Warning: Contains an eccentric, bumbling Englishman, a gobby drama queen, fantastic retro clothing, scary fairies, exes springing out of the woodwork, and a well-aimed glass of bubbly. Written in brilliantly British English.
In this second book from the Bristol Collection, we meet Mas (again, sort of) who was Jasper's sometime fuck-buddy, suddenly out of a job and suddenly homeless. And nevermind the nasty security dude following him and accosting him in the store about the bottles of perfume Mas might be smuggling out in his backpack.
But Mas runs fast, and then slips into a small store while trying to hide from the big bad security dude.
Fortuitously, Mas ends up in a Vintage shop owned by Perry, who's a bit (okay, a lot) more posh than Mas. And quite startled at the young man popping into his store.
With her typical Britishness and fabulous sense of humor, Jo Myles lets their story unfold one vintage garment at a time. Mas is a quirky and often exasperating character, and Perry, much more sedate, doesn't quite know what to do with the quivering and bouncing slip of a boy.
I adored them both so much! Perry doesn't know what hit him, never thought of himself as gay, but holy hot boysecks, there's not a single thing he lets stand in his way once he allows Mas to sex him up. Except maybe for his belief that he's not good enough for Mas.
All the while, Mas has a similar issue thinking that he's not good enough for the very posh Perry in his vintage vests and shirts.
Of course, neither one of them has the guts to talk about their self-doubts so they just dodder along until - well, you read this for yourself.
A fitting continuation of book one, we also get to revisit with Jasper and Lewis, and their oh so happy ever after.
Utterly charming and adorable, this book made me smile and giggle and awww a lot. Perry is wonderful, Mas is slightly crazy, but together they just fit perfectly.
** I received a free copy of this book from Signal Boost Promotions as part of the re-release of this series. A positive review was not promised in return. **
Get the book:
When things come to a head, there’s nowhere to go but down…
On the surface, Derek “Call Me Dare” Nelson’s life is simple, doing up custom campervans while living in a slightly illegal caravan in his riverfront yard. When a handsome, smooth-talking developer offers to buy the land out from under his feet, Dare realizes it’s the same man he had to escort home from a party months ago for causing a drunken scene.
Grant Matravers lives a double life, attempting to adjust to weekends as a single, divorced gay man while staying closeted at work. The strain of keeping up the part-time pretense, missing his kids, and now a problematic attraction to the shave-headed, tattooed Dare, has worn his emotional barriers dangerously thin.
Dare blasts through those barriers in a way Grant isn’t prepared for, challenging everything he thought he knew about himself as a gay man. But as their chemistry heats up and the intimacy between them grows, Grant edges toward a decision that could blow up in his face. Exposing a hornet’s nest of complications that could destroy any chance for happily ever after.
This third book in the Bristol Collection is about Grant (Mas' asshole cheating married ex) and Dare, who had a thing for Perry, but didn't succeed.
There's a scene in Stuff where Grant shows up at Perry's store in hopes of winning back Mas, a little on the drunker side, and gets doused with wine, courtesy of Perry, and then escorted out by Dare, who also attended the 'grand re-opening' of Perry's store.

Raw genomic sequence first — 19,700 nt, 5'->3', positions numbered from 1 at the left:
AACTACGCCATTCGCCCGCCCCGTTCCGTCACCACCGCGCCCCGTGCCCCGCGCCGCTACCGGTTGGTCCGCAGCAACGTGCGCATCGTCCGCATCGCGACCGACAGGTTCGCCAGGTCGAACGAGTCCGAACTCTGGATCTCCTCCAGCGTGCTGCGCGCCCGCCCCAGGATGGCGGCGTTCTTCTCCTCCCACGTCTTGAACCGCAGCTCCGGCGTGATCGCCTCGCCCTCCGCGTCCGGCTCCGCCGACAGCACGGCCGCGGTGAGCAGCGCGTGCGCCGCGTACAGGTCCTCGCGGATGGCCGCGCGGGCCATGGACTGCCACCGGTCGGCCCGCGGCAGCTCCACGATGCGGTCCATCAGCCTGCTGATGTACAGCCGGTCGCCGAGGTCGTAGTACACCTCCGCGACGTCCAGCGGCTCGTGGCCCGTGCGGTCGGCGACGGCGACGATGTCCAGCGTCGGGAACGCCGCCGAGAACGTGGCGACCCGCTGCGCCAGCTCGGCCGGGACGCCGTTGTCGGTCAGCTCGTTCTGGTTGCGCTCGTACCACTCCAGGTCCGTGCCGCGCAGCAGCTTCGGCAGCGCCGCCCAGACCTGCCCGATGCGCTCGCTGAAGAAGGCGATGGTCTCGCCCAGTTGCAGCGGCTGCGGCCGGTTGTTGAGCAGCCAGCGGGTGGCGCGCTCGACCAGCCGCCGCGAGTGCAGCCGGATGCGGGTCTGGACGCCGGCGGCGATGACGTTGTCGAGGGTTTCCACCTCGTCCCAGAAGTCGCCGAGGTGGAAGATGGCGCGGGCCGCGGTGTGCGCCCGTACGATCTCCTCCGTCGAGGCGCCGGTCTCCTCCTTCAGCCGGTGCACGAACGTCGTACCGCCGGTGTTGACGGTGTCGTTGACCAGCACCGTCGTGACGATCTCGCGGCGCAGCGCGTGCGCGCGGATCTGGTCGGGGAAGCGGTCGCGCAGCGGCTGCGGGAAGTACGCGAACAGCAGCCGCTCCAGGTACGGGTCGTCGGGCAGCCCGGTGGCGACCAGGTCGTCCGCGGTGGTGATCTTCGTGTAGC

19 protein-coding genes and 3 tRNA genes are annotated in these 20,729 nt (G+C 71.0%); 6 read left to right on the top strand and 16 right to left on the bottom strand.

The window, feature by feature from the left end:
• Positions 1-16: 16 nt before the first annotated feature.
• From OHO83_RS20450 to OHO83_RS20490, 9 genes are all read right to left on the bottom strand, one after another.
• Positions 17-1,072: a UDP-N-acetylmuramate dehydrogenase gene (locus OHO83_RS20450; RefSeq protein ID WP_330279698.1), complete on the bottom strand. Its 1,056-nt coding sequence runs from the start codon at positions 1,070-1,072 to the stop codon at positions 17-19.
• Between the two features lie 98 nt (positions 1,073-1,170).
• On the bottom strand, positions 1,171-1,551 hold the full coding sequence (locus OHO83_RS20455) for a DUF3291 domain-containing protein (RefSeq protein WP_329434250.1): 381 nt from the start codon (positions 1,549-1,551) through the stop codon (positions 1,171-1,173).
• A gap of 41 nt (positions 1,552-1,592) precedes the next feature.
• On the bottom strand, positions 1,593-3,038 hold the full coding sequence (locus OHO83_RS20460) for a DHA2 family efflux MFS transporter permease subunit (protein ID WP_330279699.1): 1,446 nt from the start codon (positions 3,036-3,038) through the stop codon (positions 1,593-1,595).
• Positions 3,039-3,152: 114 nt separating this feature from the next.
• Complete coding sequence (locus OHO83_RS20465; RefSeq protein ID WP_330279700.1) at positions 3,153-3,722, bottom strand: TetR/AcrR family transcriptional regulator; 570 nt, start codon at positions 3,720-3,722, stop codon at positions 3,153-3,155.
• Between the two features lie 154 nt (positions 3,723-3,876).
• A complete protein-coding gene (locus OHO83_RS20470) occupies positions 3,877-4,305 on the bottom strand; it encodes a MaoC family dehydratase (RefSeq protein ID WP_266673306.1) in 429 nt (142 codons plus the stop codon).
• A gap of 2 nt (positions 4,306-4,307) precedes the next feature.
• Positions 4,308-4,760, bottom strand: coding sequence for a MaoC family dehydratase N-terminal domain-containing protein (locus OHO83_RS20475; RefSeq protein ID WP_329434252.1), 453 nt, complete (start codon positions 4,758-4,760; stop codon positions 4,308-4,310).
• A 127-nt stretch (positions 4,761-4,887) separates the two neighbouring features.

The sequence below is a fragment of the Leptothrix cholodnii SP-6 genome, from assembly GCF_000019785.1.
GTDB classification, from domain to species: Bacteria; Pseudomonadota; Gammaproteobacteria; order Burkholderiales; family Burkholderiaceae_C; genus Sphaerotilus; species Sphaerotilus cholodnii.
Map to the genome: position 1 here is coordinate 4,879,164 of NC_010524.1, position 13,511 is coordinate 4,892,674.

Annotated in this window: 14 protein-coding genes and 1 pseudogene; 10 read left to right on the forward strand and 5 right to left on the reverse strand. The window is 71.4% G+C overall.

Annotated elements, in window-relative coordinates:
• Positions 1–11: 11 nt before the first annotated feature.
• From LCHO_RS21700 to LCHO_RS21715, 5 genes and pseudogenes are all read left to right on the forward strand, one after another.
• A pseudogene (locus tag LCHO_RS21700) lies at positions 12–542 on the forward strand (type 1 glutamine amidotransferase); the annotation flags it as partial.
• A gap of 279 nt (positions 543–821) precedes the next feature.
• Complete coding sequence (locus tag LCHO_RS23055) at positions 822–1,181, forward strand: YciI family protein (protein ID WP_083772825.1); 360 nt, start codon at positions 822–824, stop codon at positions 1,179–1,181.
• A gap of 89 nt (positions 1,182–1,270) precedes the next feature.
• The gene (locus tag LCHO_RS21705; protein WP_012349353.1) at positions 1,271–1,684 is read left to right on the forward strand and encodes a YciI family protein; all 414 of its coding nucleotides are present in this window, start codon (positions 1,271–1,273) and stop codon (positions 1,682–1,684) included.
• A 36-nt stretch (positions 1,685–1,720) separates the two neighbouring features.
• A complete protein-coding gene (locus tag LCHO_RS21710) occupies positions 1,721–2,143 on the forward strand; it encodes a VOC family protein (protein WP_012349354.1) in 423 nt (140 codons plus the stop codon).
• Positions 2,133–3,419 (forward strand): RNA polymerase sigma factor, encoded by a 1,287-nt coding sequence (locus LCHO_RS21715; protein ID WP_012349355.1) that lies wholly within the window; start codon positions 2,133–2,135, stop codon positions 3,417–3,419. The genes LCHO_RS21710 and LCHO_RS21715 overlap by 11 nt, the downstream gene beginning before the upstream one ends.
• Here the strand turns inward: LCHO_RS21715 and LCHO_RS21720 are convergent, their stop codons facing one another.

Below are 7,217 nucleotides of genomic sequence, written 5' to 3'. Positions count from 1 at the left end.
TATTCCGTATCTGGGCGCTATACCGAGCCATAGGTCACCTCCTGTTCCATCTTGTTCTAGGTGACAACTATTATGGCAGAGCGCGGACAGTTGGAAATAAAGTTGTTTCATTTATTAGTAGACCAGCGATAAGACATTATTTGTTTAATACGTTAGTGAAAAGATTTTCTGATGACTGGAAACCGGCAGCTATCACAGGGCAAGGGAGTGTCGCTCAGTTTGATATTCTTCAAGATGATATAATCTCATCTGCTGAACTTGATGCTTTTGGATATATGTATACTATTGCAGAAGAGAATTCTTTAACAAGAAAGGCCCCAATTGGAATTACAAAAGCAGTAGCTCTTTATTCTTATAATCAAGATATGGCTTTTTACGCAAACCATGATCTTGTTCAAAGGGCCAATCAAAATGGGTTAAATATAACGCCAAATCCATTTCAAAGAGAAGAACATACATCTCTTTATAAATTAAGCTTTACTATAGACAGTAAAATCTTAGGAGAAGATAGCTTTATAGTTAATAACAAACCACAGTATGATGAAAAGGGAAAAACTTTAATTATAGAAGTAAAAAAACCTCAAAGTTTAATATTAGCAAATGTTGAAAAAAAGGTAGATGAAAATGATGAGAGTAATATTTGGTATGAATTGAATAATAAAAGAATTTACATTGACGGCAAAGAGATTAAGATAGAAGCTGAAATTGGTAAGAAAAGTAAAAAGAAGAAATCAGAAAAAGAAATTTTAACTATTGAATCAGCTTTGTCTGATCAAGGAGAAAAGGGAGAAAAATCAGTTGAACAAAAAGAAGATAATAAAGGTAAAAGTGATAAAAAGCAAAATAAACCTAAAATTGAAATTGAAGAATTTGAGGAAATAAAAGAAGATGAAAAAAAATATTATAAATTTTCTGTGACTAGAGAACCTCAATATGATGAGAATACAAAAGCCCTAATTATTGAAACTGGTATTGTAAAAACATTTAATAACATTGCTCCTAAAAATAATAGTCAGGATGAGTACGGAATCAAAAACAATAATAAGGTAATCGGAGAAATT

You see, Grant was married with children when he carried on an affair with Mas, but he's come clean to his wife, divorced, and now doesn't know how to move forward. He's gay, he knows it, but still closeted. His boss, a sleazebag first class, sends him on a fact-finding mission, which brings Grant to Dare's scrap yard, where Dare rebuilds travel vans (and lives in his "office" trailer), while taking care of his junkie brother who lives in Dare's house.
Dare is out and proud, straight-forward, and doesn't take shit from anyone, especially not some real estate developer's minion who's rude and snobbish and looks down his nose at him.
Of course, to the wanna-be posh Grant, Dare's motor oil perfume isn't what he's looking for, but while he's busy looking down his nose, he cannot help but notice the other man's body and lust for what seems to be a sizable endowment.
Dare remembers Grant from the store reopening and feels kind of sorry for the guy. They get physically close quickly, but Grant is an idiot and selfish and scared, which nearly costs him the one good thing he's found since he fucked over Mas and his wife and kids.
With her typical charm and style, Jo Myles made me care even about someone like Grant, even though I usually cannot abide cheaters in my romance novels. I felt sorry for him, really. He sucked, sure, but I could see that he didn't really want to be a bad guy. He tried to do the right thing in the end, even if it cost him.
This book was probably the angstiest of the three in this series. Dare's situation with his brother's addiction does have a positive ending, even if it didn't look like it would, for a while there. I liked Dare a lot - his no-nonsense attitude combined with his deep love for his brother, and his steadfastness when it came to people he cared about made him a lovable character and a good guy in my book.
The author teases at the end that there might be another book forthcoming. Possibly a new character not yet introduced, or possibly a book that revisits all three couples in the future. I'd read it either way.
** I received a free copy of this book from Signal Boost Promotions as part of the re-release. A positive review was not promised in return. **
Get the book:
Thanks for stopping by. Until next time, happy reading!
Buylinks are provided as a courtesy and do not constitute an endorsement of or affiliation with these books, this author, or the booksellers listed.